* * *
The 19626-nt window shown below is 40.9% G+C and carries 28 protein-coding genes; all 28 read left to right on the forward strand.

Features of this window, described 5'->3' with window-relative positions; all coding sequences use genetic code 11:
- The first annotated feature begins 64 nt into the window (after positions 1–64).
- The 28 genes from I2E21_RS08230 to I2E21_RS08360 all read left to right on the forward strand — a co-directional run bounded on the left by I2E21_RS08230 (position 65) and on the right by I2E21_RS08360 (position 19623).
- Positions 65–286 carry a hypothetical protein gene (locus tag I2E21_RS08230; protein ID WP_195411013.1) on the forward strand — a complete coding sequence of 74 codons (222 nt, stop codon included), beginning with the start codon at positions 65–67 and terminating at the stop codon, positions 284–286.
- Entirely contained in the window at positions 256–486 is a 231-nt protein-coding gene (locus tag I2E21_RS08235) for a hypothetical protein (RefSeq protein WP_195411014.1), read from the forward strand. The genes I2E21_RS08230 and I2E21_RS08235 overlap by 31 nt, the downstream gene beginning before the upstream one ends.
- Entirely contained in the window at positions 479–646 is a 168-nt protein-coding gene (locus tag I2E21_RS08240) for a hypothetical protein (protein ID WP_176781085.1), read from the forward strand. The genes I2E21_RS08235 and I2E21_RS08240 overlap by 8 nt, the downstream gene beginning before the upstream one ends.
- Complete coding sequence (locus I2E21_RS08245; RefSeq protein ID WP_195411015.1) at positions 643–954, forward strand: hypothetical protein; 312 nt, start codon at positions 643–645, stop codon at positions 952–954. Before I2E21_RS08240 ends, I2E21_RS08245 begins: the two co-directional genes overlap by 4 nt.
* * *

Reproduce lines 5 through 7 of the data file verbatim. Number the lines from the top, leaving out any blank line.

- Positions 65–286 carry a hypothetical protein gene (locus tag I2E21_RS08230; protein ID WP_195411013.1) on the forward strand — a complete coding sequence of 74 codons (222 nt, stop codon included), beginning with the start codon at positions 65–67 and terminating at the stop codon, positions 284–286.
- Entirely contained in the window at positions 256–486 is a 231-nt protein-coding gene (locus tag I2E21_RS08235) for a hypothetical protein (RefSeq protein WP_195411014.1), read from the forward strand. The genes I2E21_RS08230 and I2E21_RS08235 overlap by 31 nt, the downstream gene beginning before the upstream one ends.
- Entirely contained in the window at positions 479–646 is a 168-nt protein-coding gene (locus tag I2E21_RS08240) for a hypothetical protein (protein ID WP_176781085.1), read from the forward strand. The genes I2E21_RS08235 and I2E21_RS08240 overlap by 8 nt, the downstream gene beginning before the upstream one ends.